Plate VIII – Window the seven lamps of architecture pdf the Ca’ Foscari, Venice. Ruskin was one of the first critics to employ photography to aid the accuracy of his illustrations.
The Seven Lamps of Architecture is an extended essay, first published in May 1849 and written by the English art critic and theorist John Ruskin. The ‘lamps’ of the title are Ruskin’s principles of architecture, which he later enlarged upon in the three-volume The Stones of Venice.
To an extent, they codified some of the contemporary thinking behind the Gothic Revival. At the time of its publication A. Pugin and others had already advanced the ideas of the Revival and it was well under way in practice.
Ruskin offered little new to the debate, but the book helped to capture and summarise the thoughts of the movement. The Seven Lamps also proved a great popular success, and received the approval of the ecclesiologists typified by the Cambridge Camden Society, who criticised in their publication The Ecclesiologist lapses committed by modern architects in ecclesiastical commissions. English values, in particular expressed through the “English Early Decorated” Gothic as the safest choice of style.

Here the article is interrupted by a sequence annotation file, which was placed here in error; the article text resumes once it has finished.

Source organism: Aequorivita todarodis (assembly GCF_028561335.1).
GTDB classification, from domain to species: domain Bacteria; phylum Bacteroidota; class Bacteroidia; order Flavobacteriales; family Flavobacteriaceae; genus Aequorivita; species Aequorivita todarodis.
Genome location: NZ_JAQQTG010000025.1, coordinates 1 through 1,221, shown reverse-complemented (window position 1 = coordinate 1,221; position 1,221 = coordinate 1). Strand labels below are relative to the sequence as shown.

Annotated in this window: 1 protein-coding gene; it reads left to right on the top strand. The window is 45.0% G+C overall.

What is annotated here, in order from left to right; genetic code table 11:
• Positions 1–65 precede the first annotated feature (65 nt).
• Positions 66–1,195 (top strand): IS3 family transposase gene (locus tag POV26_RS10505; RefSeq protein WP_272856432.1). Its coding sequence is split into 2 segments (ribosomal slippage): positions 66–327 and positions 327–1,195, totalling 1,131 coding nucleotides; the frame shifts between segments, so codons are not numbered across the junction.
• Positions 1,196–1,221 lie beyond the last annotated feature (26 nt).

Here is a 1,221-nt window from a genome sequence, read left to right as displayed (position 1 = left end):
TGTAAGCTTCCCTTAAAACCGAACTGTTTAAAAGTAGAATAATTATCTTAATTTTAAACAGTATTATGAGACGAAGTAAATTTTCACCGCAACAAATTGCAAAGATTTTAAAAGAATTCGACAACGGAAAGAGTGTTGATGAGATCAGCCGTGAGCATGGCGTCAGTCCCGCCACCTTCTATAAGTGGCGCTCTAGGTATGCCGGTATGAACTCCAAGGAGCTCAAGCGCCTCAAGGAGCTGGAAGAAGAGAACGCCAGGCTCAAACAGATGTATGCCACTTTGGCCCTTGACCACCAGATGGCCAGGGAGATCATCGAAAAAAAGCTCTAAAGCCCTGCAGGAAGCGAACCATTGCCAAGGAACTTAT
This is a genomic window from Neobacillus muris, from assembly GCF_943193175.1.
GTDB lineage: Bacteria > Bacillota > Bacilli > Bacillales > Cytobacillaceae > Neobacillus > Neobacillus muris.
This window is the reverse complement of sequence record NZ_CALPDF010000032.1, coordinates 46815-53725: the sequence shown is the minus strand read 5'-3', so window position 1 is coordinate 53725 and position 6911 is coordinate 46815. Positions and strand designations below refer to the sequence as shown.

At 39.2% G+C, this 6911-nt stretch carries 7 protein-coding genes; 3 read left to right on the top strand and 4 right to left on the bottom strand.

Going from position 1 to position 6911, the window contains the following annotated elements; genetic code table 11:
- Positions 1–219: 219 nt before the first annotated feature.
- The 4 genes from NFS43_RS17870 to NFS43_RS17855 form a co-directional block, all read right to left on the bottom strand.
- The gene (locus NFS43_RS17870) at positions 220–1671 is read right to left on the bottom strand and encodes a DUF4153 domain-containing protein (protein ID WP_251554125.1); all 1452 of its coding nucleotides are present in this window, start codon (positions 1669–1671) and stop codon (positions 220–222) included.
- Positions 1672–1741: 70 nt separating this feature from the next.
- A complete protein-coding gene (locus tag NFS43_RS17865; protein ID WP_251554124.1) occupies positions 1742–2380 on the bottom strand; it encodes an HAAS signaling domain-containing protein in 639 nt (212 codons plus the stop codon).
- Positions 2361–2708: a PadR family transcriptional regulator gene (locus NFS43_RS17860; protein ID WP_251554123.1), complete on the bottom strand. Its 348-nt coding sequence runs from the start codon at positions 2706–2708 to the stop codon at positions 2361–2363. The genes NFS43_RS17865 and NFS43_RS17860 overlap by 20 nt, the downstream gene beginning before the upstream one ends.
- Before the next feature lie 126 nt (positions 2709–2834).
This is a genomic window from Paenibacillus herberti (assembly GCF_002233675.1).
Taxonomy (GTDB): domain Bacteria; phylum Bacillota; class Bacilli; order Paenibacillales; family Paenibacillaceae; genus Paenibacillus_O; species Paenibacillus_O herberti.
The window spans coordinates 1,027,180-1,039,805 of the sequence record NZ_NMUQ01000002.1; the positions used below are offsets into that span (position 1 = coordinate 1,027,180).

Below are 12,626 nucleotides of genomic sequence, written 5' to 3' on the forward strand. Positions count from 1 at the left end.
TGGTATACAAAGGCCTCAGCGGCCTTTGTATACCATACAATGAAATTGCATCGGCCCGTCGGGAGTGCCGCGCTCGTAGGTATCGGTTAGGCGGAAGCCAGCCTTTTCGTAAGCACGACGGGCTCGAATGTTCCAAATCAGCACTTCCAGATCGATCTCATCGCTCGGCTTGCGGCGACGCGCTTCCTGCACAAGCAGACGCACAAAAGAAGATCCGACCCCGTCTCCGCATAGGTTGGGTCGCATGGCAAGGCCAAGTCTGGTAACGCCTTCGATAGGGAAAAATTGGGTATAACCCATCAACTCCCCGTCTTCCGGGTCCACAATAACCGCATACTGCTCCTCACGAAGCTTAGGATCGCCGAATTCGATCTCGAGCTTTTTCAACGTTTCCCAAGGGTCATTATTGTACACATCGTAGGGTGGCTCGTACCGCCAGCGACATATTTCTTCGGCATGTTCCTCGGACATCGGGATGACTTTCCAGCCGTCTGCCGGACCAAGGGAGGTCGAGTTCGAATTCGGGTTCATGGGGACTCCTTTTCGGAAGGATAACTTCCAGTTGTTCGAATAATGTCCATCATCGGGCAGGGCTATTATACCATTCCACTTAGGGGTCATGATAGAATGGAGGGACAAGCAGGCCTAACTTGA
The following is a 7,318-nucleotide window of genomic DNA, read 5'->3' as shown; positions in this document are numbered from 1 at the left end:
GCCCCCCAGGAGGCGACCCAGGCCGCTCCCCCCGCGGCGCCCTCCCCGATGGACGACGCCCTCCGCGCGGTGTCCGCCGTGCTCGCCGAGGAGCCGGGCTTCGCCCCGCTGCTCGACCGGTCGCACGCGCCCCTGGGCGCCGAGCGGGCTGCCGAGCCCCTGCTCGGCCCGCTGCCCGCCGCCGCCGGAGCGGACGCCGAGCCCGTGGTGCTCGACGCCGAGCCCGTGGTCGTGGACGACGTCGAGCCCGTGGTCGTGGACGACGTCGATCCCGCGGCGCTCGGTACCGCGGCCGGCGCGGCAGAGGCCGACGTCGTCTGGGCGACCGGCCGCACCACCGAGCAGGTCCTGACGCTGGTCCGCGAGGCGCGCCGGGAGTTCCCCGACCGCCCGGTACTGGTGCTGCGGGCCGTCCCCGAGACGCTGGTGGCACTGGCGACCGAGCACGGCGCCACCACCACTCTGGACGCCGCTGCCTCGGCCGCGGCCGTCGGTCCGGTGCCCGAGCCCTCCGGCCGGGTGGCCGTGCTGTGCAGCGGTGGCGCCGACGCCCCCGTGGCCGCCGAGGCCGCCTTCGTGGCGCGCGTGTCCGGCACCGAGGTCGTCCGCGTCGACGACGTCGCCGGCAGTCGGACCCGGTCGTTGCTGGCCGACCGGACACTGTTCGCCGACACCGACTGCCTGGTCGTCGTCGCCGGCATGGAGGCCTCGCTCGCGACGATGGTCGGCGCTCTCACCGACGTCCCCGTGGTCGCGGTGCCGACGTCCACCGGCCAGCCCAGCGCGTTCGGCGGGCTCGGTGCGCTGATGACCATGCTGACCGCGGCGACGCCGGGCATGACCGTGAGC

Writing within the essentially British tradition of the associational values that inform aesthetic appreciation, Ruskin argued from a moral stance with polemic tone, that the technical innovations of architecture since the Renaissance and particularly the Industrial Revolution, had subsumed its spiritual content and sapped its vitality. He also argued that no new style was needed to redress this problem, as the appropriate styles already existed. The ‘truest’ architecture was therefore, the older Gothic of medieval cathedrals and Venice. The essay sketched out the principles which Ruskin later expounded upon in the three-volume The Stones of Venice published between 1851 and 1853.